One of the eight permanent deacons ordained in Dublin this year is serving in my own parish of Ballymun. I wasn't sure what to make of the diaconate-- I guess I had a reflex fear it was a kind of watering-down of the priesthood, despite the venerable nature of the institution-- but so far it has been a very positive addition. This might seem a ridiculous point but just having another robed figure on the altar seems to add to the gravity and solemnity of the Mass. Also, our deacon is a fine homilist who preaches stirring Christocentric homilies. Our parish priest has asked us to pray our deacon remains in Ballymun as it takes some of the work off himself-- the poor fellow sometimes has to celebrate three straight Masses in a row.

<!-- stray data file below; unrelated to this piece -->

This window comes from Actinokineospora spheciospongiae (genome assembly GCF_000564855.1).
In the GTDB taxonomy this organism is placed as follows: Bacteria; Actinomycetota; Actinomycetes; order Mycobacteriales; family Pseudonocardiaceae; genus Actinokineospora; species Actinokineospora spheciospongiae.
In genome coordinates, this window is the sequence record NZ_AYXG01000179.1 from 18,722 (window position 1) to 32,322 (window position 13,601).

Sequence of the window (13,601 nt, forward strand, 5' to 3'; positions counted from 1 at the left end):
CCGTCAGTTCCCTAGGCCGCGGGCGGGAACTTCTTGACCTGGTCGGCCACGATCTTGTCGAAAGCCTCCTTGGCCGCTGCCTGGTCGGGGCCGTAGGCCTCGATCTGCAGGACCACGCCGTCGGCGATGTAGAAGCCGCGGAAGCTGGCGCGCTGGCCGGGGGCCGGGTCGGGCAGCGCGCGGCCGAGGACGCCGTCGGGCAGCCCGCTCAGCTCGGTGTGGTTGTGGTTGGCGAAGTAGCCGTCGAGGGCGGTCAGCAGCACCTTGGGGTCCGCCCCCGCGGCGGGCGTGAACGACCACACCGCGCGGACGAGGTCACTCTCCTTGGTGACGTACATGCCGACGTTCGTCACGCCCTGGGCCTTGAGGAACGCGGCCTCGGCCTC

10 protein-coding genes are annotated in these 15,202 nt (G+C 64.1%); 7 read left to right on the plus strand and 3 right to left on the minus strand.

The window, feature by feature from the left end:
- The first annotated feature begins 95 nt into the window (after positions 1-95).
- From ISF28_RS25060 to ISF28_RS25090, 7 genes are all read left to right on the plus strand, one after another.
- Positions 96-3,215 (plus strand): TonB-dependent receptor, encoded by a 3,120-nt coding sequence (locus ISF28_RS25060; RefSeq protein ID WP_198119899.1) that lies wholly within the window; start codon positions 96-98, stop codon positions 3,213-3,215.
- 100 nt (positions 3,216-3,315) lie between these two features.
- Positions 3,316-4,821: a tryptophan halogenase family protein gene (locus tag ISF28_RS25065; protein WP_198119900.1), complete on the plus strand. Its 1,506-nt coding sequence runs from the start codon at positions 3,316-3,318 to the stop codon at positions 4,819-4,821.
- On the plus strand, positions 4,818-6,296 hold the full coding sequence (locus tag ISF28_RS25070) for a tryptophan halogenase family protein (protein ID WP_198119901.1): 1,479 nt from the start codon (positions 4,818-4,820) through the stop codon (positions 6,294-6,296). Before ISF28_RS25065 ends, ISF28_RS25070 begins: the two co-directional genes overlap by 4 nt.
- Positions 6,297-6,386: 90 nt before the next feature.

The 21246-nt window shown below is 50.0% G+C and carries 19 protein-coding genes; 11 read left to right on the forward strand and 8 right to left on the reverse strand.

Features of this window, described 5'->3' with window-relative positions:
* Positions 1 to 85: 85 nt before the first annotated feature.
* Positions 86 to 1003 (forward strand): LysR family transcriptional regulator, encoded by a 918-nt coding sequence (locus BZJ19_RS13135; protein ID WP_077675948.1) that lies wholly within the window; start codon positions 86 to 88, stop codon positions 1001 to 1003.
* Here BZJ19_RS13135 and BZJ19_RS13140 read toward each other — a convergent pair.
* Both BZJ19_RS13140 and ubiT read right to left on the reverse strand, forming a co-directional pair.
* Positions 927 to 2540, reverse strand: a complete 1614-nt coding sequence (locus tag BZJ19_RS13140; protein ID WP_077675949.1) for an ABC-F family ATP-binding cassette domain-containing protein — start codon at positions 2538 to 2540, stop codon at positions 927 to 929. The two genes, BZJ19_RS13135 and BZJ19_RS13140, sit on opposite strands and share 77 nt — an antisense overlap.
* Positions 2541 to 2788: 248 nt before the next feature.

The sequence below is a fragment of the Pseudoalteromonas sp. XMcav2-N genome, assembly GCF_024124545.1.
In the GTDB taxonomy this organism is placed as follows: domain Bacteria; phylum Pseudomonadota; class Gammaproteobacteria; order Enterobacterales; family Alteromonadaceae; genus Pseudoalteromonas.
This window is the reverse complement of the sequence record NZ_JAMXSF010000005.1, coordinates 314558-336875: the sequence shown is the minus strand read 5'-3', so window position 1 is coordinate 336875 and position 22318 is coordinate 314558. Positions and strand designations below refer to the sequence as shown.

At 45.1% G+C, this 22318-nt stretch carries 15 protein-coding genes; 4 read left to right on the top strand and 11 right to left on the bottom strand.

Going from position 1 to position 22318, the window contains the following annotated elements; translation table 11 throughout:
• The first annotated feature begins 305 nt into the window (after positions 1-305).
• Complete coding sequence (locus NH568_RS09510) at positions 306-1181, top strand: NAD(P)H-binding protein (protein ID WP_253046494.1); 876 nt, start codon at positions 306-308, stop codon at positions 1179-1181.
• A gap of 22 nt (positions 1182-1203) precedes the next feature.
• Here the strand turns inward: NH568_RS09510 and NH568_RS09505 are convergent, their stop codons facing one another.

One problem is that we have so little contact with the Orthodox in this part of the world (and in Anglophone culture generally) that the Protestants seem the much more obvious comparison. You can see this in the discussion of clerical celibacy as well - references to the Orthodox and the Eastern Rites often talk as if they were the same as the Protestants (whose practice - with a few exceptions - is based on the view that celibacy has no particular value at all) whereas in fact they do value it but have a somewhat different observance.